• ahaha- that reminds me of how my dad starts money conversations with “Can I ask you a personal question?”

    • Agreed. My fiance didn’t want any kids when we first started dating. I knew that I wanted one child, and that not getting the opportunity to experience that would be a dealbreaker for me.

      We talked about it. A lot. It was essentially therapy, for both of us. And eventually he came to realize that the reason he didn’t want kids was that his parents were truly terrible parents, and there was no partnership, and there was very little joy in their experience of child rearing because they didn’t create any for themselves.

      Once he realized that he was not his parents, that we had a much more collaborative partnership, and that raising children cam with great joys as well as great burdens, he decided that he definitely wanted to be a father to our child someday. Really it was the fact that he could do wacky science experiments with them and turn them into baby nerds that swayed him. And I sobered to the harsh realities of child rearing instead of my solely rose-colored-glasses view. It’s our differences in personality as a couple that helped us both reach a middle ground on that, and so many other issues.

      • exact same thing with me only roles reversed, I was set on not having any kids (I thought I would be a terrible parent) FH wants kids very much and while I’m still a bit nervous on the idea he brought me around with the promise of making our child a super geeky, super cool kid.

  4. This is a great post! I have been personally polling my married friends with the same question of “What kind of things should we get talking about?”
    And while the honey and I are both OK with having these big conversations, he’ll often just out of nowhere after dinner say, “When do you think we should buy a house”. Short stammer from me, and then I usually ask for a bit of time to think. Then, we sort of work our way into the full blown convo.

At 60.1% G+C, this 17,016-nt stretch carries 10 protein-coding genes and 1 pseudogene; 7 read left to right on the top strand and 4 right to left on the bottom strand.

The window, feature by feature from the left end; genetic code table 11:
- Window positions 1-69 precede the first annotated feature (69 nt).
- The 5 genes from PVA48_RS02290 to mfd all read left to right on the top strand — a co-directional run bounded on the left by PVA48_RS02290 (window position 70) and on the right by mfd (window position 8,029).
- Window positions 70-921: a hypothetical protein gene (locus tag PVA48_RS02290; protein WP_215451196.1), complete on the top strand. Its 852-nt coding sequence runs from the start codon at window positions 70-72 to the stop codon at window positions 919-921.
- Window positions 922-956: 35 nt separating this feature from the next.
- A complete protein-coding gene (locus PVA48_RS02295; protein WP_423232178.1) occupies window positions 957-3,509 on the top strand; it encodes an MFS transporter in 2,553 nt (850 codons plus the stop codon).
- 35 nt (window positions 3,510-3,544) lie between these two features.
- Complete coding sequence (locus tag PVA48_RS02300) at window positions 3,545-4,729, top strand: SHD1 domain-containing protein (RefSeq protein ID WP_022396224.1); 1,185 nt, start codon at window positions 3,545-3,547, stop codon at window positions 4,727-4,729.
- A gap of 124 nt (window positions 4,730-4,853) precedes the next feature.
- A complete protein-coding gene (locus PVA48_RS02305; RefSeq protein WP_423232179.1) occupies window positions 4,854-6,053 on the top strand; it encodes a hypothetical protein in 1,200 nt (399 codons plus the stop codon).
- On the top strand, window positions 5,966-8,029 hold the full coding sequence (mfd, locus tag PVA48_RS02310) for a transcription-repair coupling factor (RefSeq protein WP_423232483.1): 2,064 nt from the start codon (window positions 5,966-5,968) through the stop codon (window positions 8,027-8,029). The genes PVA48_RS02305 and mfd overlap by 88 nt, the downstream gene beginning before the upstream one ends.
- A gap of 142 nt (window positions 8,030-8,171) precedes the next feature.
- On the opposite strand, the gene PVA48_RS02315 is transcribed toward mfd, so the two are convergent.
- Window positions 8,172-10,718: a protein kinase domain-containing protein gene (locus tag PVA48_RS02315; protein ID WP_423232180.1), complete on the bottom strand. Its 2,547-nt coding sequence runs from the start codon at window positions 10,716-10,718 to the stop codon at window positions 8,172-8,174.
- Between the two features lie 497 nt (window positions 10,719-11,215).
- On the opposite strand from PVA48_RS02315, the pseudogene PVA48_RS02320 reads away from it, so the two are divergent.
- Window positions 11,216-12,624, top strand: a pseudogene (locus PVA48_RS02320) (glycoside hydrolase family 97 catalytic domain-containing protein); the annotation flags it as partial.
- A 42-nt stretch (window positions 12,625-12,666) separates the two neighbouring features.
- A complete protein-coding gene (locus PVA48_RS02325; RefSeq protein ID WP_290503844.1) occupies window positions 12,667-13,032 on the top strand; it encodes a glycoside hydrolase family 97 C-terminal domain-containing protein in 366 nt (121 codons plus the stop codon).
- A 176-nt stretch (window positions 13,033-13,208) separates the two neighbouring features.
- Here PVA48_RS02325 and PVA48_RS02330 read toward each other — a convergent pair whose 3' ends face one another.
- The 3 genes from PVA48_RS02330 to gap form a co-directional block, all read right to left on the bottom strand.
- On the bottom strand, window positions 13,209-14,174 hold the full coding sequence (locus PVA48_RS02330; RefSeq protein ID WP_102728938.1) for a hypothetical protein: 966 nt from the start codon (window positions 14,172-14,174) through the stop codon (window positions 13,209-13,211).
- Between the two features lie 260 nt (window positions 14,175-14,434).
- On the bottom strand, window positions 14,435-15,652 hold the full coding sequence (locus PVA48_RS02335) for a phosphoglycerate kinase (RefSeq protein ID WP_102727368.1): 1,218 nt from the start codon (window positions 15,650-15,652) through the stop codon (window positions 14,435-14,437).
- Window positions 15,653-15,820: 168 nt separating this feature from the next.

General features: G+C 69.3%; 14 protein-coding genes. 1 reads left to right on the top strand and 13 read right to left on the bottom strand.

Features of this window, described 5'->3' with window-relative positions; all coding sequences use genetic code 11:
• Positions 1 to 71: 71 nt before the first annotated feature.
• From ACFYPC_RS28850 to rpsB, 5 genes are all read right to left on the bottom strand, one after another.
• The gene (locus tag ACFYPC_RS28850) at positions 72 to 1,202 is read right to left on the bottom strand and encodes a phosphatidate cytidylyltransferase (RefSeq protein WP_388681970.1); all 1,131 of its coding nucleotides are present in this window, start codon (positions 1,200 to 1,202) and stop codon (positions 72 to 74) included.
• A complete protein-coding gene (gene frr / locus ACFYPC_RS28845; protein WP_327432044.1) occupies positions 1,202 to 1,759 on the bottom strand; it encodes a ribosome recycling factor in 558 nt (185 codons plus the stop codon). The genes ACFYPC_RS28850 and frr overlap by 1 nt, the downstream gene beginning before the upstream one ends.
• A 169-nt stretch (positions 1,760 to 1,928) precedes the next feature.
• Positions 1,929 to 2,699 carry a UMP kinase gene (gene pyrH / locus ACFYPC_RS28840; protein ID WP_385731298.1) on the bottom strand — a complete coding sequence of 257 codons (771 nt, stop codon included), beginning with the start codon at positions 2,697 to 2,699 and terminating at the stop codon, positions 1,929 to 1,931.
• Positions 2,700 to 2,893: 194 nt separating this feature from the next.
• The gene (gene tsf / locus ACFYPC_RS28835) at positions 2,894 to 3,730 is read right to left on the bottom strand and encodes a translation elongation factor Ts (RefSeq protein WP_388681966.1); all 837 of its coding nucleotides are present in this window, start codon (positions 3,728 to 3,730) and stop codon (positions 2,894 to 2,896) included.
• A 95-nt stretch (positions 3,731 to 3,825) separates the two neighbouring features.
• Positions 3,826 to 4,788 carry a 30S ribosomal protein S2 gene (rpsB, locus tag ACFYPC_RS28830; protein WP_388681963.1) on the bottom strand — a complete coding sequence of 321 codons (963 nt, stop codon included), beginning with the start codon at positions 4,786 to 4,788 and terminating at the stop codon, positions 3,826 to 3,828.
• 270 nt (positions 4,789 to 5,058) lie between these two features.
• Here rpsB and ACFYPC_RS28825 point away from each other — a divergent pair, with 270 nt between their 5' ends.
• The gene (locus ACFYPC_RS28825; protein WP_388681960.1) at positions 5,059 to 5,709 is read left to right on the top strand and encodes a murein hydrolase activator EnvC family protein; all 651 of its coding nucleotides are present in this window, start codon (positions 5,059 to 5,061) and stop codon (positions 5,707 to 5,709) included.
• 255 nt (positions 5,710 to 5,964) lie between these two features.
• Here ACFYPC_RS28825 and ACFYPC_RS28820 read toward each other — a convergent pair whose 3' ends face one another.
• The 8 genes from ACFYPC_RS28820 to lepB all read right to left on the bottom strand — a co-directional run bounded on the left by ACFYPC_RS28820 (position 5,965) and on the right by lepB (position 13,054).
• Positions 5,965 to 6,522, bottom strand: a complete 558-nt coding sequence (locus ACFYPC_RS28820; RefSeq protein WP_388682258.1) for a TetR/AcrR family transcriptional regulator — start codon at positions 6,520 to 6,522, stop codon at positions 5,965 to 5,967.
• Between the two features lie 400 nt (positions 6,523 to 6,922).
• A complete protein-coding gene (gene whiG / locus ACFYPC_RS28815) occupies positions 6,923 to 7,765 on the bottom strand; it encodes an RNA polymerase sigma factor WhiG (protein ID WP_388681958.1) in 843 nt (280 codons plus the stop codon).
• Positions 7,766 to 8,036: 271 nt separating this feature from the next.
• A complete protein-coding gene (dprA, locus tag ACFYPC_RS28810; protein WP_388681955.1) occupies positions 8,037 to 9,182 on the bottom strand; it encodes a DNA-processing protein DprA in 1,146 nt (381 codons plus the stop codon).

5. My partner and I have been together for about a year and a half and, like you, I know I want to be with him forever. For us, the topic of getting married came up when I first started having visa problems. I’m American living in the UK, he’s English. After those problems sorted themselves out we decided that, while we definitely want to get married someday, right now isn’t the best time, I’ve just started my PhD. I would say, echoing people above, that if you’re sure about him, make sure the time is right to start the discussion, but also to let the conversation come up naturally.

  6. Lol, I thought you were going to suggest taking some hallucinogens beforehand. Definitely a deep conversation mode…but you may not remember it later. And it might not make sense. 😉

    • Heehee – this made me cackle! I can’t honestly remember the last time I had a serious conversation on hallucinogens… it usually denigrates into impersonations of HedonismBot within a matter of minutes.

  7. I just want to agree wholeheartedly with the point about big topics coming up organically. We’ve had so many talks about how we want to raise our kids (someday) after seeing badly behaved kids at the supermarket!

    I’m not married yet, but my list of things to talk about in some kind of marriage-prep setting is: divorce, general conflict resolution, household management, financial roles (ie, who brings home the bacon), family/holidays, life goals.

  8. I was at that point to when I first started dating my fiance. About 4 months in, it just suddenly clicked, and I was thinking,
    “I’m totally gonna marry this guy.”

    I got excited. REALLY EXCITED. But I had to force myself to calm down so I didn’t jump on topics like babies and houses and OMG MARRIAGE, and proceed to freak him out.

    The topics came with time. We’d just be talking, then all of a sudden we’d get onto talking about housing. A year later, his sister-in-law was pregnant and we started talking about kids.

    It’ll all come organically. I’ve been with my fiance for almost 5.5 years now. We got engaged at 5 and a couple of months.

  9. Though we’ve already talked about it Fiance and I are going through a bunch of the big topics again so we’re both on the same page before the wedding.

    Cheesy as it sounds, we got one of those workbooks for engaged couples (I don’t know the name of ours, but it’s good. I’ll find out when I get home) and will get a bottle of wine and go through a chapter or two.

    • We’re reading 10 Great Dates Before You Say “I Do” by David & Claudia Arp and Curt & Natelle Brown. I live in TX for about 6more days, and he’s in VA. We’re doing each activity over the phone. But, we’ll be driving cross country in my move to VA an stopping at Diners, Dives and Drive Ins restaurants and redoing each date. I’m almost as excited about this journey as he is. =D